Germany didn’t have a lot of luck in the United States during the second world war. Its spy ring was wrapped up and captured before the U.S. entered the war. When the German navy tried to land saboteurs on the U.S. coast, they were caught by the Coast Guard, hunted down by the FBI and eventually executed.
Where the Abwehr failed, however, the navy and army succeeded, but it wasn’t in the United States. The Germans managed to establish a weather station in the very far north of Canada, establishing Weather Station Kurt in northern Newfoundland.
It was incredibly difficult for the Germans to establish reliable weather stations during the war. The Allies were able to build a network of weather forecasting stations all across the northern Atlantic because they effectively controlled most of the coastline between the Western and Eastern hemispheres north of the equator.
Germany, on the other hand, had to build their stations in secret, especially in places like Iceland and Greenland. These remote locations were often found and captured by Allied patrols. They also tried to use aircraft and specially fitted weather ships. The problem with the aircraft is that the data gathered was often incomplete or unreliable. Ships at sea reporting weather patterns were tracked down and captured by Allied ships.
As a result, these stations were the only reliable means of getting accurate, real-time weather reports from the Atlantic Ocean. To facilitate its network, Nazi Germany created automated weather stations that would mitigate the risk of putting men in harm’s way to be captured by Allied patrols. One station in particular would get a special kind of camouflage: garbage.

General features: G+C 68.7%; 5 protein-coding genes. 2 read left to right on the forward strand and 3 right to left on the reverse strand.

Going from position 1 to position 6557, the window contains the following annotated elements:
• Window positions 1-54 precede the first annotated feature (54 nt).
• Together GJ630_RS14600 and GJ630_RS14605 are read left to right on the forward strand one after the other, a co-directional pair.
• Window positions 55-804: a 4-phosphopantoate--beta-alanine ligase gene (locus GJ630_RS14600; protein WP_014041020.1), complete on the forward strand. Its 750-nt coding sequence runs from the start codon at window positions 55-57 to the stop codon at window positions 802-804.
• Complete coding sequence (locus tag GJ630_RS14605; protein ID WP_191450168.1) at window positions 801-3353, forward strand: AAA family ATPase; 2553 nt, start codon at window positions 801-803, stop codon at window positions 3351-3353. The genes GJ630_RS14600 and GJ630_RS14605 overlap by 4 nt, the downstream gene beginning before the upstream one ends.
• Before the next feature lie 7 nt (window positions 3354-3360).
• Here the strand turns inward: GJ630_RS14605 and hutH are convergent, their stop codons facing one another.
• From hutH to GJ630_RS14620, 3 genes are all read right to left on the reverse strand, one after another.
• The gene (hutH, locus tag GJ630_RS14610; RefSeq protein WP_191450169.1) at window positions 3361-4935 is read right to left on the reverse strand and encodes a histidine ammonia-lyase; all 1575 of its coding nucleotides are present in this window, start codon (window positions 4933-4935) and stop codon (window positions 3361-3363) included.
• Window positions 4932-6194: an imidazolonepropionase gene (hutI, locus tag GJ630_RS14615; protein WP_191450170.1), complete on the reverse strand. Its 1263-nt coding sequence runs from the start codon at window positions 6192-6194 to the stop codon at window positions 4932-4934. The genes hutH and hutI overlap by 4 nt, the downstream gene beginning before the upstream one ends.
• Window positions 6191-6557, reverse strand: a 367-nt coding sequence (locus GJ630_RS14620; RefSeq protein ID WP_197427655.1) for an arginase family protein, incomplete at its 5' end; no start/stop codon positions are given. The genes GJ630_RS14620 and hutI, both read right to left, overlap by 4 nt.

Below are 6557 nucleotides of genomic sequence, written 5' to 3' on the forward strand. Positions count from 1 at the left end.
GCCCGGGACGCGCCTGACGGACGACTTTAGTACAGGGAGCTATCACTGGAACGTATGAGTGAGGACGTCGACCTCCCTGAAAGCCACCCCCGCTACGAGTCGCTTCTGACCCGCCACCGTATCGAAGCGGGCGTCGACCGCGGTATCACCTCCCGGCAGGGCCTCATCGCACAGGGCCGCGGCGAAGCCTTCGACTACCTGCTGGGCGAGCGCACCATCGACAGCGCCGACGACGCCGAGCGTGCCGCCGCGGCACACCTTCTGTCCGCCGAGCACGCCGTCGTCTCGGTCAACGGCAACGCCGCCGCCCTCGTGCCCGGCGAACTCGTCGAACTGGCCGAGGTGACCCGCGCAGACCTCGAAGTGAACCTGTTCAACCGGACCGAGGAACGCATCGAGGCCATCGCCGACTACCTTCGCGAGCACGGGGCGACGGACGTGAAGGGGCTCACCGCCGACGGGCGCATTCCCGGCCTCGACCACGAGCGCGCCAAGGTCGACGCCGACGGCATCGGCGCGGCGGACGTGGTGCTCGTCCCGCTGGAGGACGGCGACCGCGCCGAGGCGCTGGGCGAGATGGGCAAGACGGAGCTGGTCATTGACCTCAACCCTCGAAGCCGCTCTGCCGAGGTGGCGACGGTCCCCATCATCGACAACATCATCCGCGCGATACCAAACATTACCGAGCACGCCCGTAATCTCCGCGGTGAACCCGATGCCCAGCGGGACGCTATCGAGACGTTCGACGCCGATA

The German submarine U-357 was dispatched to establish one of these automated stations in September 1943. The vessel made its way from the German homeland on the Baltic Sea coast.
By October, it had arrived in northern Labrador and found a spot that would be far from any accidental discovery.
To protect the site, the Germans not only used a remote location but also used empty packs of American cigarettes to litter the ground around it to deter any potential suspicions that it was a German weather station if anyone should happen upon it. Then, it was completely forgotten.
It took the crew of U-357 just 28 hours to build the weather station and repair their boat (it had been damaged by Allied aircraft on its way to Newfoundland). Once everything was in operational order, the crew and the boat departed.
After a combat patrol off the coast of Canada, where it engaged more aircraft than ships, it returned to France and then made its way to the Caribbean. It was sunny there by the USS Flounder, with all hands lost.
The station itself stopped sending weather reports just one month after it was set up, most likely due to its radio being jammed. There it stood for the next 30-plus years until a Canadian scientist stumbled upon it in 1977. After doing a little research, he learned its true origin and purpose. Once he did, the station was taken to the Canadian War Museum in Ottawa, where it sits today.
It was Nazi Germany’s only successful military or intelligence operation in North America, and it came at a hefty price. Two submarines with the same mission to establish the weather stations we dispatched. One was sunk right away, and the other, though successful, was short-lived.